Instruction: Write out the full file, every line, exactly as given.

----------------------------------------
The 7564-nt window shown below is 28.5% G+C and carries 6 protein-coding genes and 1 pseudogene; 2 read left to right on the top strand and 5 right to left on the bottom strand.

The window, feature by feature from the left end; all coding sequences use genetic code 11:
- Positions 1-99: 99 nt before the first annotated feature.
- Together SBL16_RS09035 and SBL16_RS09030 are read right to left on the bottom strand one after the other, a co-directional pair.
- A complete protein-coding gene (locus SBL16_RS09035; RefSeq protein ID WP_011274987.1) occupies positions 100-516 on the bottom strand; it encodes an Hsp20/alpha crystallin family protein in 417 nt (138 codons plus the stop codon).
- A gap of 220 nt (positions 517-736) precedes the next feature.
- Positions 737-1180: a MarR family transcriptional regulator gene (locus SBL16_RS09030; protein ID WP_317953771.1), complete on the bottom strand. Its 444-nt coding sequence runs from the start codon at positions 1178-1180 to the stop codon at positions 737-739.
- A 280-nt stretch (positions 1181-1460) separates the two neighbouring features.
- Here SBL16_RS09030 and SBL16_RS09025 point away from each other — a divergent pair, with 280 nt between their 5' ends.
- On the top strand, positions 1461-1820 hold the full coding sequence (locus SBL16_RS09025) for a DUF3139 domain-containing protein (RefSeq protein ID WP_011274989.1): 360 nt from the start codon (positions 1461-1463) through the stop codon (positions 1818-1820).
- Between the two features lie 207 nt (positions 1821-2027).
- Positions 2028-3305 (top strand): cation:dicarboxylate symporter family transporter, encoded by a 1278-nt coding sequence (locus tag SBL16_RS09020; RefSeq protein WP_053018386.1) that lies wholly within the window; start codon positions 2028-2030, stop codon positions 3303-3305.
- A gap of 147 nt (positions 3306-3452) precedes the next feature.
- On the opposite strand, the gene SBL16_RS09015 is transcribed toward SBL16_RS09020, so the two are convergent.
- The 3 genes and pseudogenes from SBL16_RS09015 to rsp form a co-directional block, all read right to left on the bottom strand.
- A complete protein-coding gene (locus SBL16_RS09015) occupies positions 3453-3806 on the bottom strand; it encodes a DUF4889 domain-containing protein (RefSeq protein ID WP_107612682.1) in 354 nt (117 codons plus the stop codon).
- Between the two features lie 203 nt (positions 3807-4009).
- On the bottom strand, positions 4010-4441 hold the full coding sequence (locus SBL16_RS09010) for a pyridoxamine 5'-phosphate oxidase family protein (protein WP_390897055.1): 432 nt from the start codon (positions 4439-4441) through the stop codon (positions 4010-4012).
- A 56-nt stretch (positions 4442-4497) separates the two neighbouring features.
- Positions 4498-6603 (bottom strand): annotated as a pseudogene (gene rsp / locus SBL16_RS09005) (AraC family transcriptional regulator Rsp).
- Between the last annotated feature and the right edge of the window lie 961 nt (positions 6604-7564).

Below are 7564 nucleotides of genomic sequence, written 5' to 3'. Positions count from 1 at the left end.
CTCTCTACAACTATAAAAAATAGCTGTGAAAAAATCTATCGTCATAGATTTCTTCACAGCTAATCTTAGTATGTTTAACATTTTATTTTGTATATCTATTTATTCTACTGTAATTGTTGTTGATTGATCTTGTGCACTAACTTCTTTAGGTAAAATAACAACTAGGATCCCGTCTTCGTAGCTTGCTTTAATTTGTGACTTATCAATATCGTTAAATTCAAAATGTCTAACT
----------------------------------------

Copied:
The 7564-nt window shown below is 28.5% G+C and carries 6 protein-coding genes and 1 pseudogene; 2 read left to right on the top strand and 5 right to left on the bottom strand.

The window, feature by feature from the left end; all coding sequences use genetic code 11:
- Positions 1-99: 99 nt before the first annotated feature.
- Together SBL16_RS09035 and SBL16_RS09030 are read right to left on the bottom strand one after the other, a co-directional pair.
- A complete protein-coding gene (locus SBL16_RS09035; RefSeq protein ID WP_011274987.1) occupies positions 100-516 on the bottom strand; it encodes an Hsp20/alpha crystallin family protein in 417 nt (138 codons plus the stop codon).
- A gap of 220 nt (positions 517-736) precedes the next feature.
- Positions 737-1180: a MarR family transcriptional regulator gene (locus SBL16_RS09030; protein ID WP_317953771.1), complete on the bottom strand. Its 444-nt coding sequence runs from the start codon at positions 1178-1180 to the stop codon at positions 737-739.
- A 280-nt stretch (positions 1181-1460) separates the two neighbouring features.
- Here SBL16_RS09030 and SBL16_RS09025 point away from each other — a divergent pair, with 280 nt between their 5' ends.
- On the top strand, positions 1461-1820 hold the full coding sequence (locus SBL16_RS09025) for a DUF3139 domain-containing protein (RefSeq protein ID WP_011274989.1): 360 nt from the start codon (positions 1461-1463) through the stop codon (positions 1818-1820).
- Between the two features lie 207 nt (positions 1821-2027).
- Positions 2028-3305 (top strand): cation:dicarboxylate symporter family transporter, encoded by a 1278-nt coding sequence (locus tag SBL16_RS09020; RefSeq protein WP_053018386.1) that lies wholly within the window; start codon positions 2028-2030, stop codon positions 3303-3305.
- A gap of 147 nt (positions 3306-3452) precedes the next feature.
- On the opposite strand, the gene SBL16_RS09015 is transcribed toward SBL16_RS09020, so the two are convergent.
- The 3 genes and pseudogenes from SBL16_RS09015 to rsp form a co-directional block, all read right to left on the bottom strand.
- A complete protein-coding gene (locus SBL16_RS09015) occupies positions 3453-3806 on the bottom strand; it encodes a DUF4889 domain-containing protein (RefSeq protein ID WP_107612682.1) in 354 nt (117 codons plus the stop codon).
- Between the two features lie 203 nt (positions 3807-4009).
- On the bottom strand, positions 4010-4441 hold the full coding sequence (locus SBL16_RS09010) for a pyridoxamine 5'-phosphate oxidase family protein (protein WP_390897055.1): 432 nt from the start codon (positions 4439-4441) through the stop codon (positions 4010-4012).
- A 56-nt stretch (positions 4442-4497) separates the two neighbouring features.
- Positions 4498-6603 (bottom strand): annotated as a pseudogene (gene rsp / locus SBL16_RS09005) (AraC family transcriptional regulator Rsp).
- Between the last annotated feature and the right edge of the window lie 961 nt (positions 6604-7564).

Below are 7564 nucleotides of genomic sequence, written 5' to 3'. Positions count from 1 at the left end.
CTCTCTACAACTATAAAAAATAGCTGTGAAAAAATCTATCGTCATAGATTTCTTCACAGCTAATCTTAGTATGTTTAACATTTTATTTTGTATATCTATTTATTCTACTGTAATTGTTGTTGATTGATCTTGTGCACTAACTTCTTTAGGTAAAATAACAACTAGGATCCCGTCTTCGTAGCTTGCTTTAATTTGTGACTTATCAATATCGTTAAATTCAAAATGTCTAACT